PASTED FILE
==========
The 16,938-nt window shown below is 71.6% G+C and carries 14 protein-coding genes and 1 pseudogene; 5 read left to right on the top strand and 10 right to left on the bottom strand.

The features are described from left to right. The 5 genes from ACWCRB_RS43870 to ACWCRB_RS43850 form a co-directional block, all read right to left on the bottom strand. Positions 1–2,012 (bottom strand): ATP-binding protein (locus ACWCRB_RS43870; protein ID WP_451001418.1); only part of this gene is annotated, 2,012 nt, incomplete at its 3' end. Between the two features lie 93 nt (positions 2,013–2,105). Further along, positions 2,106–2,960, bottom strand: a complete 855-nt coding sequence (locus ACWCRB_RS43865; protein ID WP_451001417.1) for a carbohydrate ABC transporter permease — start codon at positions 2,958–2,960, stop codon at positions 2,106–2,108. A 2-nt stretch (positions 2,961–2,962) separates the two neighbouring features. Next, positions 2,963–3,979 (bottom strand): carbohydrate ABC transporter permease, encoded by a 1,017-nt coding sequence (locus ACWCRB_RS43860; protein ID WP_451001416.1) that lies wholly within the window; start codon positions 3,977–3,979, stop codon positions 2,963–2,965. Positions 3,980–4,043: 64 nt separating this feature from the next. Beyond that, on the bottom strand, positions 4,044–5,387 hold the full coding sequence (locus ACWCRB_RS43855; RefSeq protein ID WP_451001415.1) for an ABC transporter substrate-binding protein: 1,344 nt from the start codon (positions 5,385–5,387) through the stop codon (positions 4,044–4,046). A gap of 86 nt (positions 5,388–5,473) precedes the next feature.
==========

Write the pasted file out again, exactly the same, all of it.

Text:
The 16,938-nt window shown below is 71.6% G+C and carries 14 protein-coding genes and 1 pseudogene; 5 read left to right on the top strand and 10 right to left on the bottom strand.

The features are described from left to right. The 5 genes from ACWCRB_RS43870 to ACWCRB_RS43850 form a co-directional block, all read right to left on the bottom strand. Positions 1–2,012 (bottom strand): ATP-binding protein (locus ACWCRB_RS43870; protein ID WP_451001418.1); only part of this gene is annotated, 2,012 nt, incomplete at its 3' end. Between the two features lie 93 nt (positions 2,013–2,105). Further along, positions 2,106–2,960, bottom strand: a complete 855-nt coding sequence (locus ACWCRB_RS43865; protein ID WP_451001417.1) for a carbohydrate ABC transporter permease — start codon at positions 2,958–2,960, stop codon at positions 2,106–2,108. A 2-nt stretch (positions 2,961–2,962) separates the two neighbouring features. Next, positions 2,963–3,979 (bottom strand): carbohydrate ABC transporter permease, encoded by a 1,017-nt coding sequence (locus ACWCRB_RS43860; protein ID WP_451001416.1) that lies wholly within the window; start codon positions 3,977–3,979, stop codon positions 2,963–2,965. Positions 3,980–4,043: 64 nt separating this feature from the next. Beyond that, on the bottom strand, positions 4,044–5,387 hold the full coding sequence (locus ACWCRB_RS43855; RefSeq protein ID WP_451001415.1) for an ABC transporter substrate-binding protein: 1,344 nt from the start codon (positions 5,385–5,387) through the stop codon (positions 4,044–4,046). A gap of 86 nt (positions 5,388–5,473) precedes the next feature.